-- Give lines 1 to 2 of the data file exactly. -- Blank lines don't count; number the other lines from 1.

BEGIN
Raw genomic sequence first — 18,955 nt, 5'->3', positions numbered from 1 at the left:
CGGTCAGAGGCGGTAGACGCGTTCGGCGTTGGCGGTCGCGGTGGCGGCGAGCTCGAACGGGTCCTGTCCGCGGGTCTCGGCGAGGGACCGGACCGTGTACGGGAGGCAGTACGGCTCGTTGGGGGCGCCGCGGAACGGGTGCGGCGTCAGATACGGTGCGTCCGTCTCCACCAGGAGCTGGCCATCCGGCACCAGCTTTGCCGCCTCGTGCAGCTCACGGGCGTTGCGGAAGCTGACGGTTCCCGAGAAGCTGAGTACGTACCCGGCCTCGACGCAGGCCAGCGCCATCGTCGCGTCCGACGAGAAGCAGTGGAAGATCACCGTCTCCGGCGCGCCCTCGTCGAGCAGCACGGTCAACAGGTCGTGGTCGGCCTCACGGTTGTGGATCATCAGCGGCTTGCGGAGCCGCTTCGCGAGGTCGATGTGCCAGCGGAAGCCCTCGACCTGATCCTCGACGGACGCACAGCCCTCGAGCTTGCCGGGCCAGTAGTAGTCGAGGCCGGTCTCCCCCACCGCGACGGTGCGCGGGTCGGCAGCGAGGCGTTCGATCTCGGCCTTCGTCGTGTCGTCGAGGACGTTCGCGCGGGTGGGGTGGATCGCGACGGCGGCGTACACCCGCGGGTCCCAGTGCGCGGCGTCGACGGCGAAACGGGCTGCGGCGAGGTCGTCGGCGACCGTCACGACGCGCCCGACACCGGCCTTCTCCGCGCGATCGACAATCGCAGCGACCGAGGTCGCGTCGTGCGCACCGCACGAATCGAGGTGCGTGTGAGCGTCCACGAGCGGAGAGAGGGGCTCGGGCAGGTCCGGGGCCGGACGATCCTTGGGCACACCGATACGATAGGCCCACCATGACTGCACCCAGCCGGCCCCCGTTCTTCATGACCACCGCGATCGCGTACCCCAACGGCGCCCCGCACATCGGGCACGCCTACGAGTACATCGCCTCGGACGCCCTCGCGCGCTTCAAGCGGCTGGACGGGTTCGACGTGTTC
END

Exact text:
Raw genomic sequence first — 18,955 nt, 5'->3', positions numbered from 1 at the left:
CGGTCAGAGGCGGTAGACGCGTTCGGCGTTGGCGGTCGCGGTGGCGGCGAGCTCGAACGGGTCCTGTCCGCGGGTCTCGGCGAGGGACCGGACCGTGTACGGGAGGCAGTACGGCTCGTTGGGGGCGCCGCGGAACGGGTGCGGCGTCAGATACGGTGCGTCCGTCTCCACCAGGAGCTGGCCATCCGGCACCAGCTTTGCCGCCTCGTGCAGCTCACGGGCGTTGCGGAAGCTGACGGTTCCCGAGAAGCTGAGTACGTACCCGGCCTCGACGCAGGCCAGCGCCATCGTCGCGTCCGACGAGAAGCAGTGGAAGATCACCGTCTCCGGCGCGCCCTCGTCGAGCAGCACGGTCAACAGGTCGTGGTCGGCCTCACGGTTGTGGATCATCAGCGGCTTGCGGAGCCGCTTCGCGAGGTCGATGTGCCAGCGGAAGCCCTCGACCTGATCCTCGACGGACGCACAGCCCTCGAGCTTGCCGGGCCAGTAGTAGTCGAGGCCGGTCTCCCCCACCGCGACGGTGCGCGGGTCGGCAGCGAGGCGTTCGATCTCGGCCTTCGTCGTGTCGTCGAGGACGTTCGCGCGGGTGGGGTGGATCGCGACGGCGGCGTACACCCGCGGGTCCCAGTGCGCGGCGTCGACGGCGAAACGGGCTGCGGCGAGGTCGTCGGCGACCGTCACGACGCGCCCGACACCGGCCTTCTCCGCGCGATCGACAATCGCAGCGACCGAGGTCGCGTCGTGCGCACCGCACGAATCGAGGTGCGTGTGAGCGTCCACGAGCGGAGAGAGGGGCTCGGGCAGGTCCGGGGCCGGACGATCCTTGGGCACACCGATACGATAGGCCCACCATGACTGCACCCAGCCGGCCCCCGTTCTTCATGACCACCGCGATCGCGTACCCCAACGGCGCCCCGCACATCGGGCACGCCTACGAGTACATCGCCTCGGACGCCCTCGCGCGCTTCAAGCGGCTGGACGGGTTCGACGTGTTC